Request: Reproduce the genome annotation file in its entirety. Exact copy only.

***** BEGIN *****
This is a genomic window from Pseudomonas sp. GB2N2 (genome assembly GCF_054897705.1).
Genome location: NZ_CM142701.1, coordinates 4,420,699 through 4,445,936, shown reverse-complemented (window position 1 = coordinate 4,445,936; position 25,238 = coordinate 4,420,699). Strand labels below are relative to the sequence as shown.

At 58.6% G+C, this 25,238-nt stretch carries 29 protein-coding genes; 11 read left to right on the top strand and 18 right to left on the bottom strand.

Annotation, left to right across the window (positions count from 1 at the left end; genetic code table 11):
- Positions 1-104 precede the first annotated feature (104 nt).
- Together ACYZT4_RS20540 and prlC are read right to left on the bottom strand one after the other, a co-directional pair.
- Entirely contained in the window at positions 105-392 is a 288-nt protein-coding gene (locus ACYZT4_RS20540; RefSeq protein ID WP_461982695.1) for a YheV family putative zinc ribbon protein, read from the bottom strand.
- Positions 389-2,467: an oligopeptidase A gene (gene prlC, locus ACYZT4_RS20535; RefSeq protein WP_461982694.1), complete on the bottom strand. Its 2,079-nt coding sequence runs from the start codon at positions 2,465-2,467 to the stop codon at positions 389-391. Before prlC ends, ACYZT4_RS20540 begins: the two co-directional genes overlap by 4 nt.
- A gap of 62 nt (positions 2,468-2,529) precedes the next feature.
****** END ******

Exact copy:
This is a genomic window from Pseudomonas sp. GB2N2 (genome assembly GCF_054897705.1).
Genome location: NZ_CM142701.1, coordinates 4,420,699 through 4,445,936, shown reverse-complemented (window position 1 = coordinate 4,445,936; position 25,238 = coordinate 4,420,699). Strand labels below are relative to the sequence as shown.

At 58.6% G+C, this 25,238-nt stretch carries 29 protein-coding genes; 11 read left to right on the top strand and 18 right to left on the bottom strand.

Annotation, left to right across the window (positions count from 1 at the left end; genetic code table 11):
- Positions 1-104 precede the first annotated feature (104 nt).
- Together ACYZT4_RS20540 and prlC are read right to left on the bottom strand one after the other, a co-directional pair.
- Entirely contained in the window at positions 105-392 is a 288-nt protein-coding gene (locus ACYZT4_RS20540; RefSeq protein ID WP_461982695.1) for a YheV family putative zinc ribbon protein, read from the bottom strand.
- Positions 389-2,467: an oligopeptidase A gene (gene prlC, locus ACYZT4_RS20535; RefSeq protein WP_461982694.1), complete on the bottom strand. Its 2,079-nt coding sequence runs from the start codon at positions 2,465-2,467 to the stop codon at positions 389-391. Before prlC ends, ACYZT4_RS20540 begins: the two co-directional genes overlap by 4 nt.
- A gap of 62 nt (positions 2,468-2,529) precedes the next feature.